The Political Dance, Obama and McCain running to the Middle
Slow to disclose funding when both candidates agreed to be transparent
We can see right through them!
July 12, 2008 0001 GMT
By Albert N. Milliron, Editor, Politisite.com
Many voters thought that this campaign for the Presidency would be different. Both Parties picked out of the main stream candidates hoping that the 2008 election would not be the status quo or politics as usual. Democrats picked Barack Obama because he talked about change. A change that declared there would be no negative campaigning. A Change that would get us out of Iraq in 2009. A change that would work across party lines to get real legislation passed in Washington. He was billed as a new kind of politician, one that had not been marred by years of touting the line in Washington.
John McCain was chosen because he was a Maverick, a man who would go against the grain and do what was unpopular in his party. He worked with Democrats on McCain-Feingold, McCain-Kennedy and others. Some times enraging his own party. He was once on John Kerry’s short list for Vice-President, a dream ticket as it were.
During the Primaries, both candidates were living up to their rhetoric. Both refused to attack the other side and it appeared that those who longed for a fight where going to end in dis-satisfaction.
But Along came the General Election.
Almost daily there is press releases, and within moments of one candidate making a statement, the other side is ready for the counter-punch. Both candidates are now being called flip-flopper’s from the opposing side. The right is complaining that McCain is not Right enough. The Left is screaming in the Daily Kos or the Huffington Post that Obama is becoming a moderate.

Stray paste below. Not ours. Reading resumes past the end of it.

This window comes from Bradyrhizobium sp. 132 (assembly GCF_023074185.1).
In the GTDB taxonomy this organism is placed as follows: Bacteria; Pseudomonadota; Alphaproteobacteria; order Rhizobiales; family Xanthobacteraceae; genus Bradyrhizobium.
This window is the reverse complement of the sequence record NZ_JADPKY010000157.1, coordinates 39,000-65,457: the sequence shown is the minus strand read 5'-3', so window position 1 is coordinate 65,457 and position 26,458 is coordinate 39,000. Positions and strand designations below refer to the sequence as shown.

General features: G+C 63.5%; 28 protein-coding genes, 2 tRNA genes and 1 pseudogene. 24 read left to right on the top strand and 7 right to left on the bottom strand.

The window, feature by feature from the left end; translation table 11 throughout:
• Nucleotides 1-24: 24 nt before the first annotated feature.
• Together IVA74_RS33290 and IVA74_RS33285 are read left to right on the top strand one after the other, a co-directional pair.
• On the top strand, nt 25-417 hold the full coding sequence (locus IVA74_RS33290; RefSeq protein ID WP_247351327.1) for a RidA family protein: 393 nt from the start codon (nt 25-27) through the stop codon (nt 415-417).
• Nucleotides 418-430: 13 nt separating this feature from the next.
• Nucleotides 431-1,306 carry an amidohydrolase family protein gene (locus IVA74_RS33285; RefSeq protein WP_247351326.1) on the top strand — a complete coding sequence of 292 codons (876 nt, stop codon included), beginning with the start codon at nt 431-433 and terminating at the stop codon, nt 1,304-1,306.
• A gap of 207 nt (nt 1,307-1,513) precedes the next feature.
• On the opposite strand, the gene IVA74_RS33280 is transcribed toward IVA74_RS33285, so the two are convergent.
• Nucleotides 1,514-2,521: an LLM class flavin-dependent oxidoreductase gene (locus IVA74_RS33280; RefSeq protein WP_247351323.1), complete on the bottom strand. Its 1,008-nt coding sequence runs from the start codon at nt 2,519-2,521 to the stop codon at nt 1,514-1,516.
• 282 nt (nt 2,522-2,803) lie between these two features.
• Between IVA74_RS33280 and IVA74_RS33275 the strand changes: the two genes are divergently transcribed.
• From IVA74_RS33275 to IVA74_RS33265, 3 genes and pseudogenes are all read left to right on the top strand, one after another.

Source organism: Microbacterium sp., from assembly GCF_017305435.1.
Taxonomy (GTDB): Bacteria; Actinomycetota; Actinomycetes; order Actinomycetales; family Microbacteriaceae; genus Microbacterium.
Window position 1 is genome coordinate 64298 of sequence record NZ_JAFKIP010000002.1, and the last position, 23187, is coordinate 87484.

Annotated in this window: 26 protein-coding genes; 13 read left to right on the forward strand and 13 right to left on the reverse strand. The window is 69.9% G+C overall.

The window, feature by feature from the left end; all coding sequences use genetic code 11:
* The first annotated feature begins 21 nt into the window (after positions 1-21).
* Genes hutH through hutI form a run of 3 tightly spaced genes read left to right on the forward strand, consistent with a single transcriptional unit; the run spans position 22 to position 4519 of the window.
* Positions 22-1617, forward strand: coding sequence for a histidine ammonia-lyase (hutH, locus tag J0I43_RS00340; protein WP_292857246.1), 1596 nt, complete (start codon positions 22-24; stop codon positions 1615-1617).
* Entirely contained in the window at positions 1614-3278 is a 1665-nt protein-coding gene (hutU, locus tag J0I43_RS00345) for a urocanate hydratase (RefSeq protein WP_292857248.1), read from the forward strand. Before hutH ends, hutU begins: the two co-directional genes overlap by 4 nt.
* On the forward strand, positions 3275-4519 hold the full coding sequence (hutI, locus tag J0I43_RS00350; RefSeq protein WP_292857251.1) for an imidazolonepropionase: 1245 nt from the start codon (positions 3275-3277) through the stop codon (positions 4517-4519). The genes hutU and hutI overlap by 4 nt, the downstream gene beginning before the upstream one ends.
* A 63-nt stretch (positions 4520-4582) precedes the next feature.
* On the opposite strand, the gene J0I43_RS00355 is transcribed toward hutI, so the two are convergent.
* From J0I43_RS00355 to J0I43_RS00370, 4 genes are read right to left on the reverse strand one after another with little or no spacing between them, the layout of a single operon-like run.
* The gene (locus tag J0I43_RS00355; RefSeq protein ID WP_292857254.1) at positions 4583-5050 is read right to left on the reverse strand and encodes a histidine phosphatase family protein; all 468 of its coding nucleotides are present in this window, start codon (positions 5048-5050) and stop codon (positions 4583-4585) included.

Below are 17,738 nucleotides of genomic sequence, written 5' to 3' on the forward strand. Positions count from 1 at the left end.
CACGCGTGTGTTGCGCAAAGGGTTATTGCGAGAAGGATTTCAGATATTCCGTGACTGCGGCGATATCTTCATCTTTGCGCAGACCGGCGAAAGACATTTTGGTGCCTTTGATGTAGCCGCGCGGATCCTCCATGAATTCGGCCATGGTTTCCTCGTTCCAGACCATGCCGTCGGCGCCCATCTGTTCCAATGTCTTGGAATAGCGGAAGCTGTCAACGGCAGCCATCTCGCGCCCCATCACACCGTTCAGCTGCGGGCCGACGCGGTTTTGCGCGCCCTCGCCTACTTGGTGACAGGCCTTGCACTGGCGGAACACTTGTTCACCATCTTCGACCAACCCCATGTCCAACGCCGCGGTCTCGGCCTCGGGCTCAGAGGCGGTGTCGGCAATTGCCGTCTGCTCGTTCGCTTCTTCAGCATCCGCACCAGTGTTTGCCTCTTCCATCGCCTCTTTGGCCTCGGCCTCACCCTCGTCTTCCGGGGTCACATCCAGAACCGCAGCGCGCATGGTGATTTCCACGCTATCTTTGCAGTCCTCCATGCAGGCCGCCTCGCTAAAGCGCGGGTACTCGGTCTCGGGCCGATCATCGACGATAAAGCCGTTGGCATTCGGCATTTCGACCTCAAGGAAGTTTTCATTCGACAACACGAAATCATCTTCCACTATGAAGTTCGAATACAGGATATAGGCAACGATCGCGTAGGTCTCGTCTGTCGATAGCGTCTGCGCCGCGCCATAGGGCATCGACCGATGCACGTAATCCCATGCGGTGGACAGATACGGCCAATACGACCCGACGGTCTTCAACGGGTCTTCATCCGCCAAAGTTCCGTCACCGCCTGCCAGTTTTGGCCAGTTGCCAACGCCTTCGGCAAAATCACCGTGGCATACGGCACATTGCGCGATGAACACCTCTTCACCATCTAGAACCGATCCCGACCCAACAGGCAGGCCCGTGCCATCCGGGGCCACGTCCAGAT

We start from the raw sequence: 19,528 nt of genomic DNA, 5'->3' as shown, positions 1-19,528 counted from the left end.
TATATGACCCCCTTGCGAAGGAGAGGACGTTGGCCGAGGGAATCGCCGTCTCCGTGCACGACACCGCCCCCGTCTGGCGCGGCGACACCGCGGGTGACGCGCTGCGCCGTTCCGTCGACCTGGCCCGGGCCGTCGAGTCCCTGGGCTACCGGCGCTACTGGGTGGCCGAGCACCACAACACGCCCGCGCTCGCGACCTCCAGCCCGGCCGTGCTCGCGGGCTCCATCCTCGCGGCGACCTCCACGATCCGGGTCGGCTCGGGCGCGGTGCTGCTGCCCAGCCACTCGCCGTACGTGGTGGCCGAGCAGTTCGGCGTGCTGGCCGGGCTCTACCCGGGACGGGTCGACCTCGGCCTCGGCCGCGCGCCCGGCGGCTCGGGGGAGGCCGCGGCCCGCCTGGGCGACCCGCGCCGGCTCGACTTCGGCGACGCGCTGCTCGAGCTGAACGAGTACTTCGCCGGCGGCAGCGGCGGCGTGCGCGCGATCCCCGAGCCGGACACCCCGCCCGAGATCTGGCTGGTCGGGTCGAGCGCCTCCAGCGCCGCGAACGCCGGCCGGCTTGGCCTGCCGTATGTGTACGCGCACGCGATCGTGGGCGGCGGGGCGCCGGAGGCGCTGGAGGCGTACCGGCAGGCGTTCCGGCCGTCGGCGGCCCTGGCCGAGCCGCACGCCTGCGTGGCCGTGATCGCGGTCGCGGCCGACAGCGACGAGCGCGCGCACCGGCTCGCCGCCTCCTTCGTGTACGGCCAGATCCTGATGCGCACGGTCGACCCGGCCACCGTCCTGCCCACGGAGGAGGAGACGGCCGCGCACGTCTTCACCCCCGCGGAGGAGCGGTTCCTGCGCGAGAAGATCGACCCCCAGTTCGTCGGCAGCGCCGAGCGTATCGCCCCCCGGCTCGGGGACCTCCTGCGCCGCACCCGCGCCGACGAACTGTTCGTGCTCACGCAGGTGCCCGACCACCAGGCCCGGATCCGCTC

It is the political dance that occurs every 4 years. Each side campaigns in the primaries to their base and then in the general election move toward the middle. It is like a marriage where each party has been separated but come back together for the kids. Both sides, the parents of the party are angry that they have gotten back together. Before long each candidate looks and talks like each other.
Those who hoped for Change and a Maverick are getting what we get each election season, Politicians.
Senators Barack Obama and John McCain have long been among the most outspoken critics of the influence of money in politics.
Yet records show that in their presidential campaigns, neither has lived up to his promise to fully disclose the identities of his top money collectors who bundle millions of dollars in campaign contributions.
Since November, Mr. Obama had added just two new names to a list of 326 fund-raisers who have bundled contributions of $50,000 or more for him, despite the campaign’s taking in more than $180 million during that time.
After receiving an inquiry from The New York Times, the campaign scrambled on Thursday evening to update its list of bundlers, adding 181 names, a jump of more than 50 percent, and increasing the amounts some were credited with raising. The number of bundlers who have collected $200,000 or more increased to 138 from 78.
Mr. Obama, in particular, has made transparency a cornerstone of his campaign, even introducing a bill in the Senate last year that would mandate that presidential candidates identify their bundlers. But Senator John McCain, the presumed Republican nominee, has also railed against the influence of money on politics and been lax on the issue of bundler disclosure as well.